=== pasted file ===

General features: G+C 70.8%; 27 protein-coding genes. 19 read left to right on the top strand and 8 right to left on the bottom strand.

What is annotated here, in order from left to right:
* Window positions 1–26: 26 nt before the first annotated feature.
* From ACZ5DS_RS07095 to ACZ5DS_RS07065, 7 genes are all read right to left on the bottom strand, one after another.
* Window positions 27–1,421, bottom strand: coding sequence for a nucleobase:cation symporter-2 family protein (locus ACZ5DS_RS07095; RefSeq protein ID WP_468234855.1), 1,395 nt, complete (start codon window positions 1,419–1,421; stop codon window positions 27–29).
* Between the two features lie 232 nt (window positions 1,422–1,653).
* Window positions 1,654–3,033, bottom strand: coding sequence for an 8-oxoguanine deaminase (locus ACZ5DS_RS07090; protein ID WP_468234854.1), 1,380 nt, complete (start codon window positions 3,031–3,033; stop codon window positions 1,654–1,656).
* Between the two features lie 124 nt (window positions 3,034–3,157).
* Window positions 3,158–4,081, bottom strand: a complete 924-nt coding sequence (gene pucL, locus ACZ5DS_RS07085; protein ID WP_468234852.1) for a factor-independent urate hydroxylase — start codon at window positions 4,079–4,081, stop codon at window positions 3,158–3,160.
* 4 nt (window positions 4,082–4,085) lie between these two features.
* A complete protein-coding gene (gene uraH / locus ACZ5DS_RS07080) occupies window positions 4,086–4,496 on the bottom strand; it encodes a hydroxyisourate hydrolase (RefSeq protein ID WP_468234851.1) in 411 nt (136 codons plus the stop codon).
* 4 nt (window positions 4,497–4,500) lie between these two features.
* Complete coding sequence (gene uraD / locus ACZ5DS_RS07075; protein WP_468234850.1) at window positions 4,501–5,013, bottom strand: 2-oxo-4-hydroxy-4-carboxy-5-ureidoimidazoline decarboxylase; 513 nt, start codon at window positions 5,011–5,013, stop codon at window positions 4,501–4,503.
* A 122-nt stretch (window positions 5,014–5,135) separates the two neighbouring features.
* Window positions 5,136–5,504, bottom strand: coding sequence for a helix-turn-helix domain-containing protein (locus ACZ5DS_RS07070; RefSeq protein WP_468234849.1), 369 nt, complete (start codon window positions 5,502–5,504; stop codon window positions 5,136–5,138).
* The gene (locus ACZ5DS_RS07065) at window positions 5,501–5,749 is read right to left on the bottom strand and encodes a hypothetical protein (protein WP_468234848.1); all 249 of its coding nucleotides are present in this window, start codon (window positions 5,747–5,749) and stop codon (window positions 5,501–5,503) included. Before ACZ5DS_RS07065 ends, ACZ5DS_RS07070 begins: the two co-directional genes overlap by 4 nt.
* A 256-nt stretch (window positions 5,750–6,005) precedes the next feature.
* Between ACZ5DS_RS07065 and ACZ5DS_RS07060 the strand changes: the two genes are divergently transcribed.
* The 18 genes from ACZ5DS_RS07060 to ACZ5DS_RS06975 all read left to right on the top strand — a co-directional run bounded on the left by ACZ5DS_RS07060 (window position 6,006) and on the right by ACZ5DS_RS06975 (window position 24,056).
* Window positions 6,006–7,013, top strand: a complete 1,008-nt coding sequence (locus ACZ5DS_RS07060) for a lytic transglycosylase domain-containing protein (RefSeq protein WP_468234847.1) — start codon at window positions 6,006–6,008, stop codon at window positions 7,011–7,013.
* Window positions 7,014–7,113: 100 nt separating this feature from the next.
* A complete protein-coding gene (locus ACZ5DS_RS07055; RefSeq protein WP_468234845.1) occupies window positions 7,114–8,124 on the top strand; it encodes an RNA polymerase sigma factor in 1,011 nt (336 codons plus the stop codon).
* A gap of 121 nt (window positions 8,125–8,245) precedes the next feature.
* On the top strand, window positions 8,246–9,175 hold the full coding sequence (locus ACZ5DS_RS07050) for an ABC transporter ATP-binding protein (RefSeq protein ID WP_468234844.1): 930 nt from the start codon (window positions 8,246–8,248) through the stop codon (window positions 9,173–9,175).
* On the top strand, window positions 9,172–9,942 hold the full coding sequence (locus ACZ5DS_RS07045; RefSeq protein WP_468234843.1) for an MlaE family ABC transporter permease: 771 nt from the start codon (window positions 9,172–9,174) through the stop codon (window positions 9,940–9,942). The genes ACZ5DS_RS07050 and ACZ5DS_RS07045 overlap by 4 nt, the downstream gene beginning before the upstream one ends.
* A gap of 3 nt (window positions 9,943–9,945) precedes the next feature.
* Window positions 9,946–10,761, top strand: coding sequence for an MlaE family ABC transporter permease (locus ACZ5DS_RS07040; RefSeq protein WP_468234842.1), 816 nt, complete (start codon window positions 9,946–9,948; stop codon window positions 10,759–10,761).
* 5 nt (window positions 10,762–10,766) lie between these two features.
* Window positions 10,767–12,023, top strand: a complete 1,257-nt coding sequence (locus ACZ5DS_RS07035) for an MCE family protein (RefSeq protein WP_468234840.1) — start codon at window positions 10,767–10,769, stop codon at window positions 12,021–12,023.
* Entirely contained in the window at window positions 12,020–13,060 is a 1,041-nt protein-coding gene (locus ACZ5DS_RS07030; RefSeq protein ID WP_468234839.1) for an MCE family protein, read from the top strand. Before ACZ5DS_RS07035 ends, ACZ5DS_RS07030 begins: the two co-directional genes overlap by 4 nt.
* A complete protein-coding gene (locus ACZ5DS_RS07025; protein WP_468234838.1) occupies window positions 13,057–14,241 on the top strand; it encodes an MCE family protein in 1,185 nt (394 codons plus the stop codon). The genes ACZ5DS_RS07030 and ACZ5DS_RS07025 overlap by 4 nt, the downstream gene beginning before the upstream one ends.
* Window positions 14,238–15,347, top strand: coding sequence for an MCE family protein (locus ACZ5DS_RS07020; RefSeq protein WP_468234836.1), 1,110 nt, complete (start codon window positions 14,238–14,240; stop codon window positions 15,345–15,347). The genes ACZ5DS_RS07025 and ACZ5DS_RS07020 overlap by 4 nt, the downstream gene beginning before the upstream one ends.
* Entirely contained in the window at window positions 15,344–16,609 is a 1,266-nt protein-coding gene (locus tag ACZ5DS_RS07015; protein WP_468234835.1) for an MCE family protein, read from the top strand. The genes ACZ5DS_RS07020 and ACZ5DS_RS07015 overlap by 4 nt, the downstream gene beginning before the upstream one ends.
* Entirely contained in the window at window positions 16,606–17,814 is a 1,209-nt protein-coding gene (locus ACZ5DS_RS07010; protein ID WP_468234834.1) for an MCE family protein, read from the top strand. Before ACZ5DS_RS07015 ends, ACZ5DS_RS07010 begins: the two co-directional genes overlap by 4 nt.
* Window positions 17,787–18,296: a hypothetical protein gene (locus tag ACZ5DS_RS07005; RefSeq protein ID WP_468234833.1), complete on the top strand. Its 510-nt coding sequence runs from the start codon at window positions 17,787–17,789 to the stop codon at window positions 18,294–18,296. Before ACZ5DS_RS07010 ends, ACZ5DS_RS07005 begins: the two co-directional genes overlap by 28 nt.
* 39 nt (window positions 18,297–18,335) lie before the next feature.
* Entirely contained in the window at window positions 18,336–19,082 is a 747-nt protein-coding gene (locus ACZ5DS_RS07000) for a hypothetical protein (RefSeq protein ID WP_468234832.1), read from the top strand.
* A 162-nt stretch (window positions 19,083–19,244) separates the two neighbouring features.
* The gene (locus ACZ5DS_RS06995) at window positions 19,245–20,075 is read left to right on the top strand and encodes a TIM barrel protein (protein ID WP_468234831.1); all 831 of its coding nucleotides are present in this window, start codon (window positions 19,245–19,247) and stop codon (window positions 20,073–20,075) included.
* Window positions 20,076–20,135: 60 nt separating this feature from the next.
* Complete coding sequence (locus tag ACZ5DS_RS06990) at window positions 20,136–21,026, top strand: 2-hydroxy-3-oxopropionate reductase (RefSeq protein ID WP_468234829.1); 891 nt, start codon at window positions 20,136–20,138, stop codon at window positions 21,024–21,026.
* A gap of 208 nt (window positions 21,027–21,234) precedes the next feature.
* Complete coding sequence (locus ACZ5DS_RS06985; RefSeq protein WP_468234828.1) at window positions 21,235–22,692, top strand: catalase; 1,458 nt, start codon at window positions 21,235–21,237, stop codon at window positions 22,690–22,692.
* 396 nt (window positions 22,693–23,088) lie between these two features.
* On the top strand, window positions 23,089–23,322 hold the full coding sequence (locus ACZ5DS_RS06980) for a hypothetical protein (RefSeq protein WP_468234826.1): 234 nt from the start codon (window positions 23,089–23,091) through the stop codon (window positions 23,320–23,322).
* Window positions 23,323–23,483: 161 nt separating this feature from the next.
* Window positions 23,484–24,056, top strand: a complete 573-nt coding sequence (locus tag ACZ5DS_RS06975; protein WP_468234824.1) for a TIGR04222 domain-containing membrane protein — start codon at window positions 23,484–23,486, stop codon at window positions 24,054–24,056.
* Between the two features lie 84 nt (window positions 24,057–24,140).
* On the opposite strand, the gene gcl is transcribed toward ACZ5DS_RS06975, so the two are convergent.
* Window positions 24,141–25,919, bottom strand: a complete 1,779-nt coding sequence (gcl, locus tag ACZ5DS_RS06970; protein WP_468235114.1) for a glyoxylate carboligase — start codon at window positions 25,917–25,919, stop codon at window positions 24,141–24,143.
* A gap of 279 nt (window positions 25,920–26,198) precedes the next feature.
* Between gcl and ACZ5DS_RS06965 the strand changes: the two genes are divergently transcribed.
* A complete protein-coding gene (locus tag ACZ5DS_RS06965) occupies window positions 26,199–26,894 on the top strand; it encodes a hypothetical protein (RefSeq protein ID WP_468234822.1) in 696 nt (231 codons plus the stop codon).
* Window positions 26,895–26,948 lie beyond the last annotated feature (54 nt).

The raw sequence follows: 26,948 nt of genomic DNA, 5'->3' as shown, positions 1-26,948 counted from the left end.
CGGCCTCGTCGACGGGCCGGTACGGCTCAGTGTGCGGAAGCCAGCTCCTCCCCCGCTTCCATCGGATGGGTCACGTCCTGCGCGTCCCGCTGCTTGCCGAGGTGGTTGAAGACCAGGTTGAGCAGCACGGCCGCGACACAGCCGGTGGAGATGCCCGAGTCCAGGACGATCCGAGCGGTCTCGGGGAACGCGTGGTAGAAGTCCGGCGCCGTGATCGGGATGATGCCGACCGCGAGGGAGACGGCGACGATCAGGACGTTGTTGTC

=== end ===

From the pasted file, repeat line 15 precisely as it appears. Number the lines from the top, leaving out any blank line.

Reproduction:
* Window positions 5,136–5,504, bottom strand: coding sequence for a helix-turn-helix domain-containing protein (locus ACZ5DS_RS07070; RefSeq protein WP_468234849.1), 369 nt, complete (start codon window positions 5,502–5,504; stop codon window positions 5,136–5,138).